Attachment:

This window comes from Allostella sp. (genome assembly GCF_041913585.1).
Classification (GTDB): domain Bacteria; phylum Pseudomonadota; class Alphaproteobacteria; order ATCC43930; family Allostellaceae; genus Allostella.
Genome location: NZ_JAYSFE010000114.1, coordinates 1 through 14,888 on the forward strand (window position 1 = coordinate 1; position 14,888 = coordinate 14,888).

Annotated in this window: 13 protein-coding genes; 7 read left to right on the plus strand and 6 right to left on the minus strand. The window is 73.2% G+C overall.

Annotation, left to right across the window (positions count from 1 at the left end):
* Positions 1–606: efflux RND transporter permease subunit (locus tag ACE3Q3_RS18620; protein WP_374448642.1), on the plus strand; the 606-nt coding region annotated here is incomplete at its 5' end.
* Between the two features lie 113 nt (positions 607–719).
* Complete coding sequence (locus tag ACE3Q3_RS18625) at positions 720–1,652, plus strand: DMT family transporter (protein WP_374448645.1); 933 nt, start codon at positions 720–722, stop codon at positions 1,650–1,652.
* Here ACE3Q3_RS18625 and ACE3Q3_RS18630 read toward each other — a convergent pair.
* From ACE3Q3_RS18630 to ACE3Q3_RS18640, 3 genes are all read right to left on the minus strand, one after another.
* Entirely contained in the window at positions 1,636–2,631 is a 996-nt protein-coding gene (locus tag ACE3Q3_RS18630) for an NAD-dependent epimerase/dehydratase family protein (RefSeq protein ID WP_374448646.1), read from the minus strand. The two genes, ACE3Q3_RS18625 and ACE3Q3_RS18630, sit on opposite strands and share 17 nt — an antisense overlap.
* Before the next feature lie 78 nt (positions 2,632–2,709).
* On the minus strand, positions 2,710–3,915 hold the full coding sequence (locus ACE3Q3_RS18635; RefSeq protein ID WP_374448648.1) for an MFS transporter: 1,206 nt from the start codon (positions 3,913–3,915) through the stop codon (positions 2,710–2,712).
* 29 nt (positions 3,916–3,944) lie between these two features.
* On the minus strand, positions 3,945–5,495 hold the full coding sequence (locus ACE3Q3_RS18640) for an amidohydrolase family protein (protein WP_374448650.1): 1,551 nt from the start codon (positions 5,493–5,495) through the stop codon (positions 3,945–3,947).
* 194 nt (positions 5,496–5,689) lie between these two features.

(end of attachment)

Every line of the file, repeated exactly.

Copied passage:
This window comes from Allostella sp. (genome assembly GCF_041913585.1).
Classification (GTDB): domain Bacteria; phylum Pseudomonadota; class Alphaproteobacteria; order ATCC43930; family Allostellaceae; genus Allostella.
Genome location: NZ_JAYSFE010000114.1, coordinates 1 through 14,888 on the forward strand (window position 1 = coordinate 1; position 14,888 = coordinate 14,888).

Annotated in this window: 13 protein-coding genes; 7 read left to right on the plus strand and 6 right to left on the minus strand. The window is 73.2% G+C overall.

Annotation, left to right across the window (positions count from 1 at the left end):
* Positions 1–606: efflux RND transporter permease subunit (locus tag ACE3Q3_RS18620; protein WP_374448642.1), on the plus strand; the 606-nt coding region annotated here is incomplete at its 5' end.
* Between the two features lie 113 nt (positions 607–719).
* Complete coding sequence (locus tag ACE3Q3_RS18625) at positions 720–1,652, plus strand: DMT family transporter (protein WP_374448645.1); 933 nt, start codon at positions 720–722, stop codon at positions 1,650–1,652.
* Here ACE3Q3_RS18625 and ACE3Q3_RS18630 read toward each other — a convergent pair.
* From ACE3Q3_RS18630 to ACE3Q3_RS18640, 3 genes are all read right to left on the minus strand, one after another.
* Entirely contained in the window at positions 1,636–2,631 is a 996-nt protein-coding gene (locus tag ACE3Q3_RS18630) for an NAD-dependent epimerase/dehydratase family protein (RefSeq protein ID WP_374448646.1), read from the minus strand. The two genes, ACE3Q3_RS18625 and ACE3Q3_RS18630, sit on opposite strands and share 17 nt — an antisense overlap.
* Before the next feature lie 78 nt (positions 2,632–2,709).
* On the minus strand, positions 2,710–3,915 hold the full coding sequence (locus ACE3Q3_RS18635; RefSeq protein ID WP_374448648.1) for an MFS transporter: 1,206 nt from the start codon (positions 3,913–3,915) through the stop codon (positions 2,710–2,712).
* 29 nt (positions 3,916–3,944) lie between these two features.
* On the minus strand, positions 3,945–5,495 hold the full coding sequence (locus ACE3Q3_RS18640) for an amidohydrolase family protein (protein WP_374448650.1): 1,551 nt from the start codon (positions 5,493–5,495) through the stop codon (positions 3,945–3,947).
* 194 nt (positions 5,496–5,689) lie between these two features.